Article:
natural to have been assumed. Beside, I be
lieved I had known my friend’s character well
enough to feel certain that no sorrow, how
powerful soever it might have been, could
have darkened his spirit sufficiently to prompt
him to a commsssion of a crime of this nature.
Nevertheless, here was his corpse before me,
* ghastly and horrible—the corpse of a suicide,
as the rifle with its ingenious contrivance of
the string proclaimed—proclaiming, also, that
the act had been performed in a manner that
was cool, methodical and calculating.
Among the Regulars the news of the affair
fell with the suddenness of a thunderbolt, and
created great excitement. The Sergeant had
been a favorite with both officers and men,
and his strange fate threw a gloom upon the
hearts of all. He had taken his leave of them
that morning, seemingly in high spirits, and
they "were at a loss to conceive the motive
which had prompted him to thus put an end
to.his'existence.
He was buried that afternoon, and I was one
Of .those who attended the funeral.
His friend Tom C- , together with a
couple of comrades, had been detailed to dig
the grave; and as my eye fell upon the former,
I perceived that his face expressed more emo
tion than I could have given him the credit of
possessing.
“ I will write to his friends,” he said, turn
ing to me, “ and informthem of the affair.”
A few weeks afterward I read in one of the
weekly journals an account of the sudden
death of the mother of Sergeant B . g fie
had died three days after she received ttie news
of her son's melancholy fate. Subsequently I
learned from another source that Alice Gray
had been so affected by the sudden tidings of
her lover’s death as to be thrown into a brain,
fever, from which she had finally recovered,
with the loss of her reason, and was now little
better than a raving maniac.
But my story does not end here ; for I have
yet to relate the dark revelation that was
breathed in my ear amid the thunder of artil
lery. the howling of solid shot and shell, and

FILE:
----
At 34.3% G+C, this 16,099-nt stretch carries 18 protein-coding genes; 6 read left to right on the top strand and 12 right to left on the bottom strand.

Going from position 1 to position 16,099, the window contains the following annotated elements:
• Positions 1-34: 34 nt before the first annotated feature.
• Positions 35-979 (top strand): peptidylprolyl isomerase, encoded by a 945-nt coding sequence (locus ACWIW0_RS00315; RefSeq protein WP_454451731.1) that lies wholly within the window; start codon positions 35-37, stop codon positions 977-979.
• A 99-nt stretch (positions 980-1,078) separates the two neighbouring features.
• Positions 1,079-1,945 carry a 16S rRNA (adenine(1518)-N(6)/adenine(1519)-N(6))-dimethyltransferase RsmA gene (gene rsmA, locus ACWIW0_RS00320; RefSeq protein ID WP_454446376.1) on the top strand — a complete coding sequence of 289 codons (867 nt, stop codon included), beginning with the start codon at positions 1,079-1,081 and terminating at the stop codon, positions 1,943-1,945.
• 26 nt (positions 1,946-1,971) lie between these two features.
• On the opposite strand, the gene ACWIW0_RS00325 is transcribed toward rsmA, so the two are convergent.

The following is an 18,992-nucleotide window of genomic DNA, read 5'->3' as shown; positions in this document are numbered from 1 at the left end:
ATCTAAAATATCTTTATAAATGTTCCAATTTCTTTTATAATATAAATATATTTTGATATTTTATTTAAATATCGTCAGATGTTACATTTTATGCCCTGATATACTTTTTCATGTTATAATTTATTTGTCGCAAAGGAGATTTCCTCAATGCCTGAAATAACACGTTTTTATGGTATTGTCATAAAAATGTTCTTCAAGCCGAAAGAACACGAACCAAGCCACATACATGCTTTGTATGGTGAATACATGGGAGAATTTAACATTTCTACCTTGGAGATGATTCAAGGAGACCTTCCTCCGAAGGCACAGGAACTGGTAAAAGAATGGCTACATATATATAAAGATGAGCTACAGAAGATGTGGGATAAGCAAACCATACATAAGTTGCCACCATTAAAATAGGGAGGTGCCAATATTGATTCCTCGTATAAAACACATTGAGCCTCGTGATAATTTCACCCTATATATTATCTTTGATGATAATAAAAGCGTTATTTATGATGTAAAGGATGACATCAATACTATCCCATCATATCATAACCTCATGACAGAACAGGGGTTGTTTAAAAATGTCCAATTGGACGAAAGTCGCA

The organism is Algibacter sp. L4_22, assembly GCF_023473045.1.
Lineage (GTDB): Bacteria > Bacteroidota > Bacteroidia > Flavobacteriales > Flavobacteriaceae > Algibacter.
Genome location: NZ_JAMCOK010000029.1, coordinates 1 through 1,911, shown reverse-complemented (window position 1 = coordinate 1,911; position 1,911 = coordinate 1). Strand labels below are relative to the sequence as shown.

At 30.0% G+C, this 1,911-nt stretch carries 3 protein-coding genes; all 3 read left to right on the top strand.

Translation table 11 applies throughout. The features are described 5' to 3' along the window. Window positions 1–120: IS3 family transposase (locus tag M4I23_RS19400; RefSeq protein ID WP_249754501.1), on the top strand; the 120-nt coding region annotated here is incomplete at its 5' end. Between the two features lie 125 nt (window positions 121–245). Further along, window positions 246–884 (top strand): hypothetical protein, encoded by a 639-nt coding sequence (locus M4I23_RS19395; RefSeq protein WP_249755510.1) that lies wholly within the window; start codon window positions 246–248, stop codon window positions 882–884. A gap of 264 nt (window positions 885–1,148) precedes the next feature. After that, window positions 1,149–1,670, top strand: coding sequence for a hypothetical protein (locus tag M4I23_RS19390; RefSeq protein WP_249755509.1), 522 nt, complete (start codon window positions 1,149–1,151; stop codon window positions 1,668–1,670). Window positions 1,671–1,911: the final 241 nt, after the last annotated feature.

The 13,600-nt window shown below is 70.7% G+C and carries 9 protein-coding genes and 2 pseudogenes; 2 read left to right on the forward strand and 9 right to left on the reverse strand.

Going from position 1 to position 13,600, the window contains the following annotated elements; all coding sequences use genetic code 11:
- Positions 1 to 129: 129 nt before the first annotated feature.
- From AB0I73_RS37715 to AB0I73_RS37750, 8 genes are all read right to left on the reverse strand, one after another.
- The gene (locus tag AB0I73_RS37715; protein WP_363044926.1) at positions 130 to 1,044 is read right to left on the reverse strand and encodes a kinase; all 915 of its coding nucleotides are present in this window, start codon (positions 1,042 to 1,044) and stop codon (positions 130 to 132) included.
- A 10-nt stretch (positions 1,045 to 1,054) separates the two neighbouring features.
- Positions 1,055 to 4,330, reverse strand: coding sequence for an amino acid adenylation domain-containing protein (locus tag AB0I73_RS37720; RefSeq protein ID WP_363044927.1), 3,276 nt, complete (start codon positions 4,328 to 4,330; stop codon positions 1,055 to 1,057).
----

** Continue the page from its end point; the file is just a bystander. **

the screaming of bullets, at the battle of Chan
celloisville. We had halted in a field and
formed line of battle, when I found myself
standing near the form of one of the Regulars,
who lay upon the ground writhing and moan
ing in the agonies of death. I recognized the
face at once as that of Tom C , and stoop-
ing down, I dislodged my canteen from my
shoulders and poured water into his gasping
throat. A bullet had pierced his side, and he
was dying fast, but the water revived him a
little, and he seemed to recognize me.
“ My time has come,” he gasped out, clutch
ing my arm and rolling his eyes— “ my time
has come : but, oh, God! I cannot die with
this terrible secret upon my soul. Listen,”
he added, with a wild light gleaming in his
eyes, “ listen to me.” He paused a moment,
and then continued : “You were the friend of
Sergeant B , and he thought I was his
friend also. But no, I secretly loathed and
hated him from the moment that Alice Gray
rejected me for his sake, and I determined that
he should never have the happiness of making
her his wife.
“Well, his time expired. He was going
home to claim this girl for his bride. Happy
in the thought, he took leave of us in the
morning, which I don’t think you will ever
forget? Unperceived by any person, I snatched
up my rifle and followed him with murder
written in my heart and upon my brain. I
had planned everything beforehand—fastened
a string .to my rifle, and resolved to arrange
matter’s so that after the deed was committed,
the deceased would have the appearance of
having fallen by his own hands. Cautiously I
him until he entered the thicket
through which I knew he would have to pass.
Then with three bounds I cleared the space